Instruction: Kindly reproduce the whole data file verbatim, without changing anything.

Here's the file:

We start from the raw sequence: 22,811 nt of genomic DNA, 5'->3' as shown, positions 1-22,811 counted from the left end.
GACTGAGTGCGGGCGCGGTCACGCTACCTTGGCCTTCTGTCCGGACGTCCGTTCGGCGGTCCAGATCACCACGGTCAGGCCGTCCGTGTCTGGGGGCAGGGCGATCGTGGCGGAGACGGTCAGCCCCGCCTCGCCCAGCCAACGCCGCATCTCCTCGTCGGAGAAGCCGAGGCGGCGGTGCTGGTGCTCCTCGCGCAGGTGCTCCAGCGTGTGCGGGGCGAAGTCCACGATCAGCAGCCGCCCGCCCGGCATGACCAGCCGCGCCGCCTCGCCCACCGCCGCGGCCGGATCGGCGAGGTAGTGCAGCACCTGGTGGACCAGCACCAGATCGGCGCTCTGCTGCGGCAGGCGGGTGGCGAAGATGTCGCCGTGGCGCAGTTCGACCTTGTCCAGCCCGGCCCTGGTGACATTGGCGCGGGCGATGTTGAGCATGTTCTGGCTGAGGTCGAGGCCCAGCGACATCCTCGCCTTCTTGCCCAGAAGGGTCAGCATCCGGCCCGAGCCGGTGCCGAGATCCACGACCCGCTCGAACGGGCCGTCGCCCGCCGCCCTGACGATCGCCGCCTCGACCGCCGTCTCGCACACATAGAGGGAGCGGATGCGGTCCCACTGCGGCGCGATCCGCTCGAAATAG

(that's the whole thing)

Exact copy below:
We start from the raw sequence: 22,811 nt of genomic DNA, 5'->3' as shown, positions 1-22,811 counted from the left end.
GACTGAGTGCGGGCGCGGTCACGCTACCTTGGCCTTCTGTCCGGACGTCCGTTCGGCGGTCCAGATCACCACGGTCAGGCCGTCCGTGTCTGGGGGCAGGGCGATCGTGGCGGAGACGGTCAGCCCCGCCTCGCCCAGCCAACGCCGCATCTCCTCGTCGGAGAAGCCGAGGCGGCGGTGCTGGTGCTCCTCGCGCAGGTGCTCCAGCGTGTGCGGGGCGAAGTCCACGATCAGCAGCCGCCCGCCCGGCATGACCAGCCGCGCCGCCTCGCCCACCGCCGCGGCCGGATCGGCGAGGTAGTGCAGCACCTGGTGGACCAGCACCAGATCGGCGCTCTGCTGCGGCAGGCGGGTGGCGAAGATGTCGCCGTGGCGCAGTTCGACCTTGTCCAGCCCGGCCCTGGTGACATTGGCGCGGGCGATGTTGAGCATGTTCTGGCTGAGGTCGAGGCCCAGCGACATCCTCGCCTTCTTGCCCAGAAGGGTCAGCATCCGGCCCGAGCCGGTGCCGAGATCCACGACCCGCTCGAACGGGCCGTCGCCCGCCGCCCTGACGATCGCCGCCTCGACCGCCGTCTCGCACACATAGAGGGAGCGGATGCGGTCCCACTGCGGCGCGATCCGCTCGAAATAG